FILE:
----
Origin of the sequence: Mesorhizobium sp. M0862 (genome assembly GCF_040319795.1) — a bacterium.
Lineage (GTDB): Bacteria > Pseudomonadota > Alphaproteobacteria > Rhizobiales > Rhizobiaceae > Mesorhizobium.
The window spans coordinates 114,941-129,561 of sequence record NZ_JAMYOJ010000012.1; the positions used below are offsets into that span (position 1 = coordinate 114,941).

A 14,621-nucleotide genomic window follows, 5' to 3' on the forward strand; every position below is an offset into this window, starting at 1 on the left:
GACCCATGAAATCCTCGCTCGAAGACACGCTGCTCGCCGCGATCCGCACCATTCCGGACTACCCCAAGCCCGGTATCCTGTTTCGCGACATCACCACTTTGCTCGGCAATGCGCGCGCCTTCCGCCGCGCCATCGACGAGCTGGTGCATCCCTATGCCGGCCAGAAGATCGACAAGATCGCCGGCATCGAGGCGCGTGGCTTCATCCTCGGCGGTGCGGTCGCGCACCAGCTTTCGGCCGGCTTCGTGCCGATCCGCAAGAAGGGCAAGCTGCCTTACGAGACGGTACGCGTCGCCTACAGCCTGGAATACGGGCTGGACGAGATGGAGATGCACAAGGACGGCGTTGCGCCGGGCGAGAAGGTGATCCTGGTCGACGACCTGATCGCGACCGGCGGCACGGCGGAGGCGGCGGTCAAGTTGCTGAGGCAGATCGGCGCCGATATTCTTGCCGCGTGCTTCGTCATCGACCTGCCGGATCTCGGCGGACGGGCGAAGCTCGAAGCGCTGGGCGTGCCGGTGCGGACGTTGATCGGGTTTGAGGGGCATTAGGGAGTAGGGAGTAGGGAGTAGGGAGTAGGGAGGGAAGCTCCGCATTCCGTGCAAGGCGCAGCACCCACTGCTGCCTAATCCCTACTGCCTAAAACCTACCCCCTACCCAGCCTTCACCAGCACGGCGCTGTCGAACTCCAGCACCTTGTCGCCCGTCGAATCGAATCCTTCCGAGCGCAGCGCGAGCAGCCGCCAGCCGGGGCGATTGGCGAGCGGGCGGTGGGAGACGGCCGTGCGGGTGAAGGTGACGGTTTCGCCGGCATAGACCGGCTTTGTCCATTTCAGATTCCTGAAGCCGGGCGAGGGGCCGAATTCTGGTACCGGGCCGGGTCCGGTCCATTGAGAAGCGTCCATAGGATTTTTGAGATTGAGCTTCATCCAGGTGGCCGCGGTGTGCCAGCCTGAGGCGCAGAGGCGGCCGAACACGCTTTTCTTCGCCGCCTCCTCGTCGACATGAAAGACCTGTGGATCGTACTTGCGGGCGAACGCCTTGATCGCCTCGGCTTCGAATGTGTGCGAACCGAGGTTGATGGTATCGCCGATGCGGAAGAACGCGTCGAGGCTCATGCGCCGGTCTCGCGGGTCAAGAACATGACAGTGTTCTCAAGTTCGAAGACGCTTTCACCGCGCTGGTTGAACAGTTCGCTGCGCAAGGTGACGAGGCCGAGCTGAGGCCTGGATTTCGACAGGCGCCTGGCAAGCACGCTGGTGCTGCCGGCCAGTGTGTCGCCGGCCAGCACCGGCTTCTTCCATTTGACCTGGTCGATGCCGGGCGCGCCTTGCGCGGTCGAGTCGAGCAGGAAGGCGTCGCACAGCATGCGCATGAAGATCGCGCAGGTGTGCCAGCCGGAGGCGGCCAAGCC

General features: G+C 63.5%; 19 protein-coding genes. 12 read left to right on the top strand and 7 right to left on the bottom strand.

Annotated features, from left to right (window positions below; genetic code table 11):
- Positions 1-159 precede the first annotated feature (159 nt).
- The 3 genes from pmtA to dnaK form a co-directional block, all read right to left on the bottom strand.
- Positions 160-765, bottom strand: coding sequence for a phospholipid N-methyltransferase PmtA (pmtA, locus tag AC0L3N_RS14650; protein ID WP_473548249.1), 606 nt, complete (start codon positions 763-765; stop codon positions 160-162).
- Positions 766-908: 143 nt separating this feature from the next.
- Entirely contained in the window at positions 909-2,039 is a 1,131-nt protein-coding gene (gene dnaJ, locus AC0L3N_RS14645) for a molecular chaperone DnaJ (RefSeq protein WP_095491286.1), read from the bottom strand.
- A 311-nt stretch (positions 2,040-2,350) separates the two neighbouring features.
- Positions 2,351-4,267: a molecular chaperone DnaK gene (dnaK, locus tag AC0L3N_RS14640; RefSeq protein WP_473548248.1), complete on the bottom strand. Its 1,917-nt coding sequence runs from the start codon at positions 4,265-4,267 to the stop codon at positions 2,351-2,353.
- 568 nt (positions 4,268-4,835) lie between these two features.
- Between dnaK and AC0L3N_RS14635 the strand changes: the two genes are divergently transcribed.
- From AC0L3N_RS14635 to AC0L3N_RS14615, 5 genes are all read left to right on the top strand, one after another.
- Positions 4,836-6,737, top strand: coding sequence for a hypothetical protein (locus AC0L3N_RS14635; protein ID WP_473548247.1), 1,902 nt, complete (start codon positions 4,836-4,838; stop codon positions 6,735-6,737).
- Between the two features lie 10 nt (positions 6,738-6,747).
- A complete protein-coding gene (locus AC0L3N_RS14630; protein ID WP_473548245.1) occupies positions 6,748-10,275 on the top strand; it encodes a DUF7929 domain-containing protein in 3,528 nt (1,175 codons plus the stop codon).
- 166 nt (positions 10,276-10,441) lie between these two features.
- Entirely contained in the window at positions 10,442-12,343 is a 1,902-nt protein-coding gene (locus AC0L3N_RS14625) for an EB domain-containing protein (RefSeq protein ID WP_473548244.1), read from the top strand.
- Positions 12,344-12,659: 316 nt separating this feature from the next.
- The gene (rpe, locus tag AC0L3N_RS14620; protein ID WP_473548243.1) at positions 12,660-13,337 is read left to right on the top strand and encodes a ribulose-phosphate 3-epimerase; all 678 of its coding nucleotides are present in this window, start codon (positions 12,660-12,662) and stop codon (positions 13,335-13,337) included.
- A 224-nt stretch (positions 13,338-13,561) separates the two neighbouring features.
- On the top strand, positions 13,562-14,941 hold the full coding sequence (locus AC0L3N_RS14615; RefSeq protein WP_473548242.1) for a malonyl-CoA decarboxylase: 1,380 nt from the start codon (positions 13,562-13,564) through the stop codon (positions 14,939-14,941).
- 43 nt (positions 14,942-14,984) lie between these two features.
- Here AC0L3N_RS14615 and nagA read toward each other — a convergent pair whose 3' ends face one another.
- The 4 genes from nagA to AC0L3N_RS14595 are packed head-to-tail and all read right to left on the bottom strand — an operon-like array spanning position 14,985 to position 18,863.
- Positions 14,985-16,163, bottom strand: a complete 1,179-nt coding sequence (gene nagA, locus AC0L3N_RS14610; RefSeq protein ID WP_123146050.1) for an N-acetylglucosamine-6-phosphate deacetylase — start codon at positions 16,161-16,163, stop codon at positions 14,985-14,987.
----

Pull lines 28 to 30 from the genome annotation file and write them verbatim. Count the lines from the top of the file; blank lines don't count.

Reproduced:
- Here AC0L3N_RS14615 and nagA read toward each other — a convergent pair whose 3' ends face one another.
- The 4 genes from nagA to AC0L3N_RS14595 are packed head-to-tail and all read right to left on the bottom strand — an operon-like array spanning position 14,985 to position 18,863.
- Positions 14,985-16,163, bottom strand: a complete 1,179-nt coding sequence (gene nagA, locus AC0L3N_RS14610; RefSeq protein ID WP_123146050.1) for an N-acetylglucosamine-6-phosphate deacetylase — start codon at positions 16,161-16,163, stop codon at positions 14,985-14,987.